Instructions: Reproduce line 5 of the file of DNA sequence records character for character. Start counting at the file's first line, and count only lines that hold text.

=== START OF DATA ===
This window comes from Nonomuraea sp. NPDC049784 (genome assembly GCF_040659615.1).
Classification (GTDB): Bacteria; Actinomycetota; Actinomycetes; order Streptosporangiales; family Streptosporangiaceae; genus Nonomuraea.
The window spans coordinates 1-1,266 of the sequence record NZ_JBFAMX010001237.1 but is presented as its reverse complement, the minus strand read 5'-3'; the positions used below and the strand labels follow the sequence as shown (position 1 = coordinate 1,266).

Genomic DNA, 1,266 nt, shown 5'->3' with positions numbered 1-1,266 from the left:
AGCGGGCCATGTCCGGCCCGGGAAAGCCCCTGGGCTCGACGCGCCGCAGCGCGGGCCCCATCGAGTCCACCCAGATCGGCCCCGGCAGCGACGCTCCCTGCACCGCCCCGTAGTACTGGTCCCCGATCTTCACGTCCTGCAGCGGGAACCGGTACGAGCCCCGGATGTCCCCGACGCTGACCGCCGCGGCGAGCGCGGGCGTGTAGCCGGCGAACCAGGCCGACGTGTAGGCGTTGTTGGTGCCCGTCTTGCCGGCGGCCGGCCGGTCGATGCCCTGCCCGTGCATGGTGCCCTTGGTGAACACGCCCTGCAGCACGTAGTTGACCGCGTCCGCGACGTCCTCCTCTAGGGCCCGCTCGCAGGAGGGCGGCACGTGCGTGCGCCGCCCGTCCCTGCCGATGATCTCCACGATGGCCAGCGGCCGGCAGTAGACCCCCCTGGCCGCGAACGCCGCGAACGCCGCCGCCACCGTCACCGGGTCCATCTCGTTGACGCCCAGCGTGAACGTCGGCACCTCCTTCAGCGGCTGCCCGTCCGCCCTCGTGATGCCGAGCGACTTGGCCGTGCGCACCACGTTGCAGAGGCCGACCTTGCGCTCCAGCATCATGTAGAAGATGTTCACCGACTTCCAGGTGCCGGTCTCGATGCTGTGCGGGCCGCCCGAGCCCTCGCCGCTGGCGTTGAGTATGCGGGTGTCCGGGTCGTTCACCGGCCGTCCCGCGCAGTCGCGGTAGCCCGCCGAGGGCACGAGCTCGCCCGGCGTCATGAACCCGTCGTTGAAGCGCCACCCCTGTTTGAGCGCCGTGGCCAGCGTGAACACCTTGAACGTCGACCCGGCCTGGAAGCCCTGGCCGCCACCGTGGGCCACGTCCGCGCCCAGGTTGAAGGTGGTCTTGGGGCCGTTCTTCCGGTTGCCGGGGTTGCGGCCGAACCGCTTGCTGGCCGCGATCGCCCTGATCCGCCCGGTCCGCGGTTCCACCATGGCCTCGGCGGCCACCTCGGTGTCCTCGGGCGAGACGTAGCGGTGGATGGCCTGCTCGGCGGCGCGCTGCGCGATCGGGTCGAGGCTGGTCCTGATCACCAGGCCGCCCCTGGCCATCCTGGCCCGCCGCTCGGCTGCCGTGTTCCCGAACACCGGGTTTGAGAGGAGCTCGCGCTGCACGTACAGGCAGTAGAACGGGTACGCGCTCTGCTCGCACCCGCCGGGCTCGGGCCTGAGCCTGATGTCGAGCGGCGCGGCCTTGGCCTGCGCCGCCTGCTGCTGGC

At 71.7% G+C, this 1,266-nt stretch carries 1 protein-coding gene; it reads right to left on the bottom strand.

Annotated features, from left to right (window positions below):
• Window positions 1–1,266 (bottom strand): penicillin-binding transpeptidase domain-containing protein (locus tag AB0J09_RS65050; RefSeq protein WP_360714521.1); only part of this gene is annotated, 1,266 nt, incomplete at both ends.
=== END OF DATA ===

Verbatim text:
AGCGGGCCATGTCCGGCCCGGGAAAGCCCCTGGGCTCGACGCGCCGCAGCGCGGGCCCCATCGAGTCCACCCAGATCGGCCCCGGCAGCGACGCTCCCTGCACCGCCCCGTAGTACTGGTCCCCGATCTTCACGTCCTGCAGCGGGAACCGGTACGAGCCCCGGATGTCCCCGACGCTGACCGCCGCGGCGAGCGCGGGCGTGTAGCCGGCGAACCAGGCCGACGTGTAGGCGTTGTTGGTGCCCGTCTTGCCGGCGGCCGGCCGGTCGATGCCCTGCCCGTGCATGGTGCCCTTGGTGAACACGCCCTGCAGCACGTAGTTGACCGCGTCCGCGACGTCCTCCTCTAGGGCCCGCTCGCAGGAGGGCGGCACGTGCGTGCGCCGCCCGTCCCTGCCGATGATCTCCACGATGGCCAGCGGCCGGCAGTAGACCCCCCTGGCCGCGAACGCCGCGAACGCCGCCGCCACCGTCACCGGGTCCATCTCGTTGACGCCCAGCGTGAACGTCGGCACCTCCTTCAGCGGCTGCCCGTCCGCCCTCGTGATGCCGAGCGACTTGGCCGTGCGCACCACGTTGCAGAGGCCGACCTTGCGCTCCAGCATCATGTAGAAGATGTTCACCGACTTCCAGGTGCCGGTCTCGATGCTGTGCGGGCCGCCCGAGCCCTCGCCGCTGGCGTTGAGTATGCGGGTGTCCGGGTCGTTCACCGGCCGTCCCGCGCAGTCGCGGTAGCCCGCCGAGGGCACGAGCTCGCCCGGCGTCATGAACCCGTCGTTGAAGCGCCACCCCTGTTTGAGCGCCGTGGCCAGCGTGAACACCTTGAACGTCGACCCGGCCTGGAAGCCCTGGCCGCCACCGTGGGCCACGTCCGCGCCCAGGTTGAAGGTGGTCTTGGGGCCGTTCTTCCGGTTGCCGGGGTTGCGGCCGAACCGCTTGCTGGCCGCGATCGCCCTGATCCGCCCGGTCCGCGGTTCCACCATGGCCTCGGCGGCCACCTCGGTGTCCTCGGGCGAGACGTAGCGGTGGATGGCCTGCTCGGCGGCGCGCTGCGCGATCGGGTCGAGGCTGGTCCTGATCACCAGGCCGCCCCTGGCCATCCTGGCCCGCCGCTCGGCTGCCGTGTTCCCGAACACCGGGTTTGAGAGGAGCTCGCGCTGCACGTACAGGCAGTAGAACGGGTACGCGCTCTGCTCGCACCCGCCGGGCTCGGGCCTGAGCCTGATGTCGAGCGGCGCGGCCTTGGCCTGCGCCGCCTGCTGCTGGC